Justice In Waiting And The HR Day


Nandalal Tiwari


Ceremonies that include rallies and speech programmes organised in Nepal to mark the 68th International Human Rights Day on December 10 must have been nothing but rituals for the victims of the decade long armed conflict, particularly the families of those made to disappear, for they have got no justice at all even after a decade of the end of the war. Families of over 1200 people made to disappear have been waiting for over 15 years to know the whereabouts of their dear and near ones. Nearly 3000 people who have registered complaints regarding disappearance at the Commission for Investigation of the Disappeared Persons (CIDP) have also been waiting for justice nearly two years.

There are other human rights issues, for instance, the issues of extra judicial killings, related to the armed conflict. But the mechanisms including the Truth and Reconciliation Commission (TRC) formed to look into these issues and recommend the government for justice delivery have remained almost jobless in the absence of necessary laws related to them. In this context, Prime Minister Pushpa Kamal Dahal ‘Prachanda’ was right to express his feeling at the programme organised by the NHRC to mark the HR Day that the conflict victims were denied justice in absence of the necessary rules and regulations for the transitional justice mechanisms such as the TRC and the CIDP. The victims want justice, not the sympathetic expressions or feelings of political actors!

Justice delayed is justice denied. But, if past records are any guide, it is unlikely that the families of the disappeared persons will get even the delayed justice. Out of the 36 people made to disappear during the 30-year autocratic Panchayat regime, whereabouts of only a few was made public by a commission formed after the reinstatement of democracy in 1990. Unfortunately, nobody was held accountable for disappearance of the persons, and thus no justice was given to the victim families. In a way, the cases of disappearance were dismissed because those who had made the political activists disappear were not brought to book. Those who were made to disappear at the hands of state security forces and for the cause of democracy got no justice even when democracy was reinstated! It is very likely that even those who fought and got disappeared for republican set up or for the cause of the Maoist armed rebellion may get no justice even long after the institutionalisation of the republican system.

The situation of those who were killed during the armed conflict is not less painful. Those who were killed in the war are declared martyrs. But the martyrs’ families have got only half of the relief amount announced by the government. A considerable number of families of the disappeared persons and those of the martyrs have yet to get even the half portion of the relief. It has been so because both relief and justice to the victims have been politicised. The Nepali Congress and the CPN-UML think that most of the families of the disappeared persons and the martyrs are the Maoists. Because of this attitude to the victims, providing relief to the victims and delivering justice to them is not in their priority. It is proved by the fact that only the government supported or led by the Maoist party has announced the relief for the victims in the last ten years. And for the Maoists, providing relief to the victims has been like a political agenda to compromise with the other parties.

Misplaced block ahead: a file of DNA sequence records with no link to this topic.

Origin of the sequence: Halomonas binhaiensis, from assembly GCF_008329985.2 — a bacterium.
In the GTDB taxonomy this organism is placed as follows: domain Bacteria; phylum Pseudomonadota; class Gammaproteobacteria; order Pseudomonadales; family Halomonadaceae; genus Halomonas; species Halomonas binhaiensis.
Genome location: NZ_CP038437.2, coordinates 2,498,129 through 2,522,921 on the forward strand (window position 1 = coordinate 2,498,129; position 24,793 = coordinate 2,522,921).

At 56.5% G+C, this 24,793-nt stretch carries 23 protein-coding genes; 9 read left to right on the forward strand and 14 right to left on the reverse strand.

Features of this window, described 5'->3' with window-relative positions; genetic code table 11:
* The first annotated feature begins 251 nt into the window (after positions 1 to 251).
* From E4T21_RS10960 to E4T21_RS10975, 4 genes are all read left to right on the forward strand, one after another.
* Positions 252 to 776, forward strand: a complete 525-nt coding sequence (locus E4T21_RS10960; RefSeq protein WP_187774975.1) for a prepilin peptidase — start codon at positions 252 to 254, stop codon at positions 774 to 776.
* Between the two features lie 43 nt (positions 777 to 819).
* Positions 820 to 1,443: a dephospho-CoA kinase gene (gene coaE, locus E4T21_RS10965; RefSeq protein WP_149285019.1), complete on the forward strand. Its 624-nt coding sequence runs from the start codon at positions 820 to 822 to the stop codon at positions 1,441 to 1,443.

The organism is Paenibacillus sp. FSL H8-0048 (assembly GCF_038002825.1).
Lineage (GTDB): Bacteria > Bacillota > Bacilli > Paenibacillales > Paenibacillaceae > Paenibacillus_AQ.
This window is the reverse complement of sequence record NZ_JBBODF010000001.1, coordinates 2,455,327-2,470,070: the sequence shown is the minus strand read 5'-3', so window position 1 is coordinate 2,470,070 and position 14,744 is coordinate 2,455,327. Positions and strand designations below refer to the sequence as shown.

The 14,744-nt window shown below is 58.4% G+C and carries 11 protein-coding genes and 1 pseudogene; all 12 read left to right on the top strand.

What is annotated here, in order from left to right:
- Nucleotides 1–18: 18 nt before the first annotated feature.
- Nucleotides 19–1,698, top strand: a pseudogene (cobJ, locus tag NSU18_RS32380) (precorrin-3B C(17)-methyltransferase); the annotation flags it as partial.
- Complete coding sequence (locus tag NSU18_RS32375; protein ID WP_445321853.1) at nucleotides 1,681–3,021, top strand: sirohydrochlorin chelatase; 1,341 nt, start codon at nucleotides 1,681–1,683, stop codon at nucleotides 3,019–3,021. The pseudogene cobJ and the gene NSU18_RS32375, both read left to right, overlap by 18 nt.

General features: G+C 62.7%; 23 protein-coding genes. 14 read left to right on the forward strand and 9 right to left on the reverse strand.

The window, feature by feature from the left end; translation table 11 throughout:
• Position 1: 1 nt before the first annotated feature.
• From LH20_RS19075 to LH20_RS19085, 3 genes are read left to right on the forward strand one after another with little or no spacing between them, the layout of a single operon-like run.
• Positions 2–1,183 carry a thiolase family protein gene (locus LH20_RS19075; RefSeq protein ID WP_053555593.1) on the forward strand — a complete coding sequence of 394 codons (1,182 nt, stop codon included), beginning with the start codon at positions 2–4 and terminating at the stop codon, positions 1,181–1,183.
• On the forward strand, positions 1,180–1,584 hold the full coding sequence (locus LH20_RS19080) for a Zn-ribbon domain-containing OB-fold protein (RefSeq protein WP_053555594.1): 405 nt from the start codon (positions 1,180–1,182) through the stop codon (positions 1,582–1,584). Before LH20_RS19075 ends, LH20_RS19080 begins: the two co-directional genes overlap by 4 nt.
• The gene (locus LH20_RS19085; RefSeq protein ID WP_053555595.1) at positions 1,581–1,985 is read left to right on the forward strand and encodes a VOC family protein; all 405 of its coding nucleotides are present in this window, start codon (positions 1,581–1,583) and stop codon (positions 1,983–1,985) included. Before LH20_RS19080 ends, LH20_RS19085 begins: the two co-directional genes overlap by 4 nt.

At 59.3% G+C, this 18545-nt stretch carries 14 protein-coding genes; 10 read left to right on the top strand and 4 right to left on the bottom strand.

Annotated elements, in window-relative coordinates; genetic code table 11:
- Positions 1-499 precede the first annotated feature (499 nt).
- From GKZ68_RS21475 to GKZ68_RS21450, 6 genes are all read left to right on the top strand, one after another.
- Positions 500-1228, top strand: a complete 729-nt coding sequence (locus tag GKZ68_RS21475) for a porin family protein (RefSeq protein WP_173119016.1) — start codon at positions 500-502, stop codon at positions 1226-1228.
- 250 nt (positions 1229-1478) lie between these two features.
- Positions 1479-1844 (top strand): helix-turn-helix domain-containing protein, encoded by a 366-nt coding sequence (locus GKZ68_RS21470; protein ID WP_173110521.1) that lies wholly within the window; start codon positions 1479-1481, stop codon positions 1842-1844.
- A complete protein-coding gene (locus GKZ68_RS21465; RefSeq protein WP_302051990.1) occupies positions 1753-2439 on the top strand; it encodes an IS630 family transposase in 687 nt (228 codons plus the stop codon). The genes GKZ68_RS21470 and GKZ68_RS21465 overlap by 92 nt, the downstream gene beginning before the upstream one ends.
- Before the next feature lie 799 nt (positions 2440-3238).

Sometimes, the issues of war era HR violations and the need to bring the violators to book are also raised in the international forum. Just last year, during the time of Indian blockade, Indian diplomats were raising such issues in the meetings of the UN human rights bodies. It is well known that human rights issues are also the international political issues. If a country has to express ire against the one it has differences, that country is likely to raise HR issues in international forums. The way India raised the issue in HR meeting in Geneva last year can be understood in the same light. Definitely, the western countries also raise the issues of the disappeared and the extra judicial killing and the need to ensuring justice to the victims.

Presently, the political parties are engaged in finding out ways to hold elections and ensure smooth implementation of the new constitution. The ruling parties have registered a constitution amendment Bill and the opposition parties including CPN-UML have objected to it. It may take a few weeks for them to find a common ground on this. They may then be busy in elections and then in government formation. Thus, they will have no time to seriously work for providing justice to the families of those who sacrificed for bringing about the new constitution. With the passage of time, the political actors may also start to say that we have to move ahead forgetting the past. By that time, most of the victim families may have lost all hope and energy to fight for justice. Then the cases will be documented as history because even if the TRC and CIDP make recommendations, they will be neglected the way the recommendations of the NHRC have not been carried out by the government.

But if the necessary laws for the TRC and CIDP are made in time, they will accomplish their task, and the situation may not be so gloomy. It is likely that the CIDP will at least document who were responsible for making disappearances. Identification of the perpetrators will pave the way for seeking justice for the victim families. On the other hand, the victim families should be supported by the government by providing relief as announced if the political parties are really for human rights protection and promotion. Otherwise, marking of human rights day for the victims will be a mockery against their plight because tall talks are made on the day even by the political actors.



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